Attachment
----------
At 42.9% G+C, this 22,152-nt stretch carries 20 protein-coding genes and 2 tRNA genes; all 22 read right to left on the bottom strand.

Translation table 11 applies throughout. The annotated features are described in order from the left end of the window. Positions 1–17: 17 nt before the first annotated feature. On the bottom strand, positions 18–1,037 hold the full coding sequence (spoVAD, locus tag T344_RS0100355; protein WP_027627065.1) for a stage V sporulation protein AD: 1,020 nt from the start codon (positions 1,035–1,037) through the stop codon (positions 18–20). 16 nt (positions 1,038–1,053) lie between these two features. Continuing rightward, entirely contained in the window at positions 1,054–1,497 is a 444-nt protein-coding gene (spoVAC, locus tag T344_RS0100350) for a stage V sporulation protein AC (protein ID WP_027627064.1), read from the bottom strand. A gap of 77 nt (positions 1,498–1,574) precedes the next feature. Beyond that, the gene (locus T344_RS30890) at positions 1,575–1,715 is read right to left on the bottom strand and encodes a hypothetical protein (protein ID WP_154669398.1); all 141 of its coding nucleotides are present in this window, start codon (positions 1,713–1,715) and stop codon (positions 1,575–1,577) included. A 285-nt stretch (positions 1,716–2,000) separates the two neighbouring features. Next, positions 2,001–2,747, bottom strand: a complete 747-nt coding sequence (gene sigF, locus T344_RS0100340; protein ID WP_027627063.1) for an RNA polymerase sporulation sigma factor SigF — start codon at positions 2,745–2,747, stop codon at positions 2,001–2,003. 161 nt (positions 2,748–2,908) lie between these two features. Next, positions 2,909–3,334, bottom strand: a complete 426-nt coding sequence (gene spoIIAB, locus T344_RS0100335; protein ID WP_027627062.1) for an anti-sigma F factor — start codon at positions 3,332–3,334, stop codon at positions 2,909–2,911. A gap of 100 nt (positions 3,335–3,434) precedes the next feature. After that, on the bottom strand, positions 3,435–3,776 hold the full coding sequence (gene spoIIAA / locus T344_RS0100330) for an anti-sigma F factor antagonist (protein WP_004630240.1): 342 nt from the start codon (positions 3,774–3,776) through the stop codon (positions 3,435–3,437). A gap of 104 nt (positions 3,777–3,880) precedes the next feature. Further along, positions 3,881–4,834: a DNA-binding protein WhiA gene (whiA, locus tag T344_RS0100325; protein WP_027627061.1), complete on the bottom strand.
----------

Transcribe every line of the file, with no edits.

At 42.9% G+C, this 22,152-nt stretch carries 20 protein-coding genes and 2 tRNA genes; all 22 read right to left on the bottom strand.

Translation table 11 applies throughout. The annotated features are described in order from the left end of the window. Positions 1–17: 17 nt before the first annotated feature. On the bottom strand, positions 18–1,037 hold the full coding sequence (spoVAD, locus tag T344_RS0100355; protein WP_027627065.1) for a stage V sporulation protein AD: 1,020 nt from the start codon (positions 1,035–1,037) through the stop codon (positions 18–20). 16 nt (positions 1,038–1,053) lie between these two features. Continuing rightward, entirely contained in the window at positions 1,054–1,497 is a 444-nt protein-coding gene (spoVAC, locus tag T344_RS0100350) for a stage V sporulation protein AC (protein ID WP_027627064.1), read from the bottom strand. A gap of 77 nt (positions 1,498–1,574) precedes the next feature. Beyond that, the gene (locus T344_RS30890) at positions 1,575–1,715 is read right to left on the bottom strand and encodes a hypothetical protein (protein ID WP_154669398.1); all 141 of its coding nucleotides are present in this window, start codon (positions 1,713–1,715) and stop codon (positions 1,575–1,577) included. A 285-nt stretch (positions 1,716–2,000) separates the two neighbouring features. Next, positions 2,001–2,747, bottom strand: a complete 747-nt coding sequence (gene sigF, locus T344_RS0100340; protein ID WP_027627063.1) for an RNA polymerase sporulation sigma factor SigF — start codon at positions 2,745–2,747, stop codon at positions 2,001–2,003. 161 nt (positions 2,748–2,908) lie between these two features. Next, positions 2,909–3,334, bottom strand: a complete 426-nt coding sequence (gene spoIIAB, locus T344_RS0100335; protein ID WP_027627062.1) for an anti-sigma F factor — start codon at positions 3,332–3,334, stop codon at positions 2,909–2,911. A gap of 100 nt (positions 3,335–3,434) precedes the next feature. After that, on the bottom strand, positions 3,435–3,776 hold the full coding sequence (gene spoIIAA / locus T344_RS0100330) for an anti-sigma F factor antagonist (protein WP_004630240.1): 342 nt from the start codon (positions 3,774–3,776) through the stop codon (positions 3,435–3,437). A gap of 104 nt (positions 3,777–3,880) precedes the next feature. Further along, positions 3,881–4,834: a DNA-binding protein WhiA gene (whiA, locus tag T344_RS0100325; protein WP_027627061.1), complete on the bottom strand.